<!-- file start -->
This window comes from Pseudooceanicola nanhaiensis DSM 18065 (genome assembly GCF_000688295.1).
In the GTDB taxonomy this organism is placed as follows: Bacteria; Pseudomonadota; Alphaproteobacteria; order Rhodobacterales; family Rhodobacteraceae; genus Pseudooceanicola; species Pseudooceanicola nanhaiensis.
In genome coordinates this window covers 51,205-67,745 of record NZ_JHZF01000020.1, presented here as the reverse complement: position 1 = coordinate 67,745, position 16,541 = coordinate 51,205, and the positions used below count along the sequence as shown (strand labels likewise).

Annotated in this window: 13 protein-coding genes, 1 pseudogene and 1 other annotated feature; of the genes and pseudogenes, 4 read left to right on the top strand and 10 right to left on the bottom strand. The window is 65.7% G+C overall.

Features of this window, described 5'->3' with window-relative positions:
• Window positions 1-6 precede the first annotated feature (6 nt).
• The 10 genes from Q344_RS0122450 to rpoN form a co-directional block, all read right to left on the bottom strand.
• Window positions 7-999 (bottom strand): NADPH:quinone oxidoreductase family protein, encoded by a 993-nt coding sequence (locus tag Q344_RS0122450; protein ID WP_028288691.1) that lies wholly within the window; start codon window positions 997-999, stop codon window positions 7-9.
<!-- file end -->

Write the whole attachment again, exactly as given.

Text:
This window comes from Pseudooceanicola nanhaiensis DSM 18065 (genome assembly GCF_000688295.1).
In the GTDB taxonomy this organism is placed as follows: Bacteria; Pseudomonadota; Alphaproteobacteria; order Rhodobacterales; family Rhodobacteraceae; genus Pseudooceanicola; species Pseudooceanicola nanhaiensis.
In genome coordinates this window covers 51,205-67,745 of record NZ_JHZF01000020.1, presented here as the reverse complement: position 1 = coordinate 67,745, position 16,541 = coordinate 51,205, and the positions used below count along the sequence as shown (strand labels likewise).

Annotated in this window: 13 protein-coding genes, 1 pseudogene and 1 other annotated feature; of the genes and pseudogenes, 4 read left to right on the top strand and 10 right to left on the bottom strand. The window is 65.7% G+C overall.

Features of this window, described 5'->3' with window-relative positions:
• Window positions 1-6 precede the first annotated feature (6 nt).
• The 10 genes from Q344_RS0122450 to rpoN form a co-directional block, all read right to left on the bottom strand.
• Window positions 7-999 (bottom strand): NADPH:quinone oxidoreductase family protein, encoded by a 993-nt coding sequence (locus tag Q344_RS0122450; protein ID WP_028288691.1) that lies wholly within the window; start codon window positions 997-999, stop codon window positions 7-9.